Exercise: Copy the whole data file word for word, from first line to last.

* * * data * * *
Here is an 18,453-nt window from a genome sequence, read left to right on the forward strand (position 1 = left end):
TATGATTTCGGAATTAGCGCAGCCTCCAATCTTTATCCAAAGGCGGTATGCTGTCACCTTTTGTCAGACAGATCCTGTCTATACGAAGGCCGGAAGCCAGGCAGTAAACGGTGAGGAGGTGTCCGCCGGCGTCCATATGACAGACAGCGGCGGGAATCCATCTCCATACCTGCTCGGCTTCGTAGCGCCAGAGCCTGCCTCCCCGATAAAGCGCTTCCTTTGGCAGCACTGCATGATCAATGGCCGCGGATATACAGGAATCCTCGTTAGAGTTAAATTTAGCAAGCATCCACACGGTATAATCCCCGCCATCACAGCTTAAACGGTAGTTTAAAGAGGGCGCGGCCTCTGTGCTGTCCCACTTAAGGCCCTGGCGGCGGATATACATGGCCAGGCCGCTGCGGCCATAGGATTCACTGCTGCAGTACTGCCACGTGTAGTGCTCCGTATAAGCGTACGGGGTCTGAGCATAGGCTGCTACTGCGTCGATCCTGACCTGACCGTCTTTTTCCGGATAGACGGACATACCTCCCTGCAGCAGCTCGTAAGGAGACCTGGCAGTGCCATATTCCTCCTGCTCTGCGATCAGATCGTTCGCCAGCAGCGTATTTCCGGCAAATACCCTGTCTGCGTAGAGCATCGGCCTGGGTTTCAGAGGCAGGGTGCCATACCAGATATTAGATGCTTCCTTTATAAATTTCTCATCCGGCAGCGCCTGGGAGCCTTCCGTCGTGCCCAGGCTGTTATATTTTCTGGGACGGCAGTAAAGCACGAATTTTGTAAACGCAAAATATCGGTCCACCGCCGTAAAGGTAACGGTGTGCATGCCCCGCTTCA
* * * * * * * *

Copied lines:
Here is an 18,453-nt window from a genome sequence, read left to right on the forward strand (position 1 = left end):
TATGATTTCGGAATTAGCGCAGCCTCCAATCTTTATCCAAAGGCGGTATGCTGTCACCTTTTGTCAGACAGATCCTGTCTATACGAAGGCCGGAAGCCAGGCAGTAAACGGTGAGGAGGTGTCCGCCGGCGTCCATATGACAGACAGCGGCGGGAATCCATCTCCATACCTGCTCGGCTTCGTAGCGCCAGAGCCTGCCTCCCCGATAAAGCGCTTCCTTTGGCAGCACTGCATGATCAATGGCCGCGGATATACAGGAATCCTCGTTAGAGTTAAATTTAGCAAGCATCCACACGGTATAATCCCCGCCATCACAGCTTAAACGGTAGTTTAAAGAGGGCGCGGCCTCTGTGCTGTCCCACTTAAGGCCCTGGCGGCGGATATACATGGCCAGGCCGCTGCGGCCATAGGATTCACTGCTGCAGTACTGCCACGTGTAGTGCTCCGTATAAGCGTACGGGGTCTGAGCATAGGCTGCTACTGCGTCGATCCTGACCTGACCGTCTTTTTCCGGATAGACGGACATACCTCCCTGCAGCAGCTCGTAAGGAGACCTGGCAGTGCCATATTCCTCCTGCTCTGCGATCAGATCGTTCGCCAGCAGCGTATTTCCGGCAAATACCCTGTCTGCGTAGAGCATCGGCCTGGGTTTCAGAGGCAGGGTGCCATACCAGATATTAGATGCTTCCTTTATAAATTTCTCATCCGGCAGCGCCTGGGAGCCTTCCGTCGTGCCCAGGCTGTTATATTTTCTGGGACGGCAGTAAAGCACGAATTTTGTAAACGCAAAATATCGGTCCACCGCCGTAAAGGTAACGGTGTGCATGCCCCGCTTCA